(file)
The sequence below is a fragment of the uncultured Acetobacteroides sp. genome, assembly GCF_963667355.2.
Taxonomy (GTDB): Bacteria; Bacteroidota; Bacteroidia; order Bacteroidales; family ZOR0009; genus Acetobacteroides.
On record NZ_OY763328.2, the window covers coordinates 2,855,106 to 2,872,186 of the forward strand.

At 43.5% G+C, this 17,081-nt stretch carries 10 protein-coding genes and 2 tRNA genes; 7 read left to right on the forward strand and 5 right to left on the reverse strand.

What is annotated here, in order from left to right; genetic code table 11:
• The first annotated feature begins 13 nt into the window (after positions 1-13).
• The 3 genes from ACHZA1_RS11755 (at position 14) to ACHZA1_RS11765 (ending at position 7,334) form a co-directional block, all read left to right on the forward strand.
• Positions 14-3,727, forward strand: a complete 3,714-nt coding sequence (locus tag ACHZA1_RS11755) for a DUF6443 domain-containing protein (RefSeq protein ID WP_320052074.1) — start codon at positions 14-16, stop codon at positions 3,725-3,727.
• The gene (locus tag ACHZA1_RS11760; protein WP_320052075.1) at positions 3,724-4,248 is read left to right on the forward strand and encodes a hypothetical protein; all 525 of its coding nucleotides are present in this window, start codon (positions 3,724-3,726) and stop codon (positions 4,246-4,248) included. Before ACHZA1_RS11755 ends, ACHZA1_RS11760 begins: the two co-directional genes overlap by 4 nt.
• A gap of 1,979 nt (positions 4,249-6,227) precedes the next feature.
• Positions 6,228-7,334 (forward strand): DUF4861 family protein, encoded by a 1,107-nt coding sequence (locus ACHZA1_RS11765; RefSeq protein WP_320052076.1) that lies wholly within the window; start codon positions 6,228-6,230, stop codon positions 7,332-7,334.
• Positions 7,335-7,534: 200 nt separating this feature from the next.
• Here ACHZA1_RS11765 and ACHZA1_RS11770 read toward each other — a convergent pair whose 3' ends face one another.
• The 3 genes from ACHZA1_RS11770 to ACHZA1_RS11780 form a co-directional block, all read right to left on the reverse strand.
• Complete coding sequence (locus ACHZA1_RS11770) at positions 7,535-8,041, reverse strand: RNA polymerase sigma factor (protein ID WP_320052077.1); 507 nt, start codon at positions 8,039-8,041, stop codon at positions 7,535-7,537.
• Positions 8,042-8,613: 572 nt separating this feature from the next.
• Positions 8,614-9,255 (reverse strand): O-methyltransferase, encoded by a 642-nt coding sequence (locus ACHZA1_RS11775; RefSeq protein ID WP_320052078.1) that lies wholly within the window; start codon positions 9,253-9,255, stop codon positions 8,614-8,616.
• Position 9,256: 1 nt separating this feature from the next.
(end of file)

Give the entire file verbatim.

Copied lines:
The sequence below is a fragment of the uncultured Acetobacteroides sp. genome, assembly GCF_963667355.2.
Taxonomy (GTDB): Bacteria; Bacteroidota; Bacteroidia; order Bacteroidales; family ZOR0009; genus Acetobacteroides.
On record NZ_OY763328.2, the window covers coordinates 2,855,106 to 2,872,186 of the forward strand.

At 43.5% G+C, this 17,081-nt stretch carries 10 protein-coding genes and 2 tRNA genes; 7 read left to right on the forward strand and 5 right to left on the reverse strand.

What is annotated here, in order from left to right; genetic code table 11:
• The first annotated feature begins 13 nt into the window (after positions 1-13).
• The 3 genes from ACHZA1_RS11755 (at position 14) to ACHZA1_RS11765 (ending at position 7,334) form a co-directional block, all read left to right on the forward strand.
• Positions 14-3,727, forward strand: a complete 3,714-nt coding sequence (locus tag ACHZA1_RS11755) for a DUF6443 domain-containing protein (RefSeq protein ID WP_320052074.1) — start codon at positions 14-16, stop codon at positions 3,725-3,727.
• The gene (locus tag ACHZA1_RS11760; protein WP_320052075.1) at positions 3,724-4,248 is read left to right on the forward strand and encodes a hypothetical protein; all 525 of its coding nucleotides are present in this window, start codon (positions 3,724-3,726) and stop codon (positions 4,246-4,248) included. Before ACHZA1_RS11755 ends, ACHZA1_RS11760 begins: the two co-directional genes overlap by 4 nt.
• A gap of 1,979 nt (positions 4,249-6,227) precedes the next feature.
• Positions 6,228-7,334 (forward strand): DUF4861 family protein, encoded by a 1,107-nt coding sequence (locus ACHZA1_RS11765; RefSeq protein WP_320052076.1) that lies wholly within the window; start codon positions 6,228-6,230, stop codon positions 7,332-7,334.
• Positions 7,335-7,534: 200 nt separating this feature from the next.
• Here ACHZA1_RS11765 and ACHZA1_RS11770 read toward each other — a convergent pair whose 3' ends face one another.
• The 3 genes from ACHZA1_RS11770 to ACHZA1_RS11780 form a co-directional block, all read right to left on the reverse strand.
• Complete coding sequence (locus ACHZA1_RS11770) at positions 7,535-8,041, reverse strand: RNA polymerase sigma factor (protein ID WP_320052077.1); 507 nt, start codon at positions 8,039-8,041, stop codon at positions 7,535-7,537.
• Positions 8,042-8,613: 572 nt separating this feature from the next.
• Positions 8,614-9,255 (reverse strand): O-methyltransferase, encoded by a 642-nt coding sequence (locus ACHZA1_RS11775; RefSeq protein ID WP_320052078.1) that lies wholly within the window; start codon positions 9,253-9,255, stop codon positions 8,614-8,616.
• Position 9,256: 1 nt separating this feature from the next.